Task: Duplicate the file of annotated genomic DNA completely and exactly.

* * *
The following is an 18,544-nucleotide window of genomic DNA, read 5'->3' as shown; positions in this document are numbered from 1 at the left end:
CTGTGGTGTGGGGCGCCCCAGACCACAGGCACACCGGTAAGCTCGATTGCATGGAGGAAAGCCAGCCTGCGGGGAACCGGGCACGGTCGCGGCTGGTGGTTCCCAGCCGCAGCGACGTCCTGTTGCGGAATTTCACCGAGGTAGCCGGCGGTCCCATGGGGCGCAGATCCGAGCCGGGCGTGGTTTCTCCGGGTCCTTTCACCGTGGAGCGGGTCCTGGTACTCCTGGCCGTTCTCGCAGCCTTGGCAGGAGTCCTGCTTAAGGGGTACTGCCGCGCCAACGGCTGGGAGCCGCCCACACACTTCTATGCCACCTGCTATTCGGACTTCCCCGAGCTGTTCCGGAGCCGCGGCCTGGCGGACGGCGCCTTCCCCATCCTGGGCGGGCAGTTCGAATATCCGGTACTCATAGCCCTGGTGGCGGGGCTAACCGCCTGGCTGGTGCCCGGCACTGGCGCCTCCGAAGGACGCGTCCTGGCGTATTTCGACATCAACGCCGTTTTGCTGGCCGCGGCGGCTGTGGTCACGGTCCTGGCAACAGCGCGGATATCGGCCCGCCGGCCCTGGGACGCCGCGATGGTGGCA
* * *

The following is an 18,544-nucleotide window of genomic DNA, read 5'->3' as shown; positions in this document are numbered from 1 at the left end:
CTGTGGTGTGGGGCGCCCCAGACCACAGGCACACCGGTAAGCTCGATTGCATGGAGGAAAGCCAGCCTGCGGGGAACCGGGCACGGTCGCGGCTGGTGGTTCCCAGCCGCAGCGACGTCCTGTTGCGGAATTTCACCGAGGTAGCCGGCGGTCCCATGGGGCGCAGATCCGAGCCGGGCGTGGTTTCTCCGGGTCCTTTCACCGTGGAGCGGGTCCTGGTACTCCTGGCCGTTCTCGCAGCCTTGGCAGGAGTCCTGCTTAAGGGGTACTGCCGCGCCAACGGCTGGGAGCCGCCCACACACTTCTATGCCACCTGCTATTCGGACTTCCCCGAGCTGTTCCGGAGCCGCGGCCTGGCGGACGGCGCCTTCCCCATCCTGGGCGGGCAGTTCGAATATCCGGTACTCATAGCCCTGGTGGCGGGGCTAACCGCCTGGCTGGTGCCCGGCACTGGCGCCTCCGAAGGACGCGTCCTGGCGTATTTCGACATCAACGCCGTTTTGCTGGCCGCGGCGGCTGTGGTCACGGTCCTGGCAACAGCGCGGATATCGGCCCGCCGGCCCTGGGACGCCGCGATGGTGGCA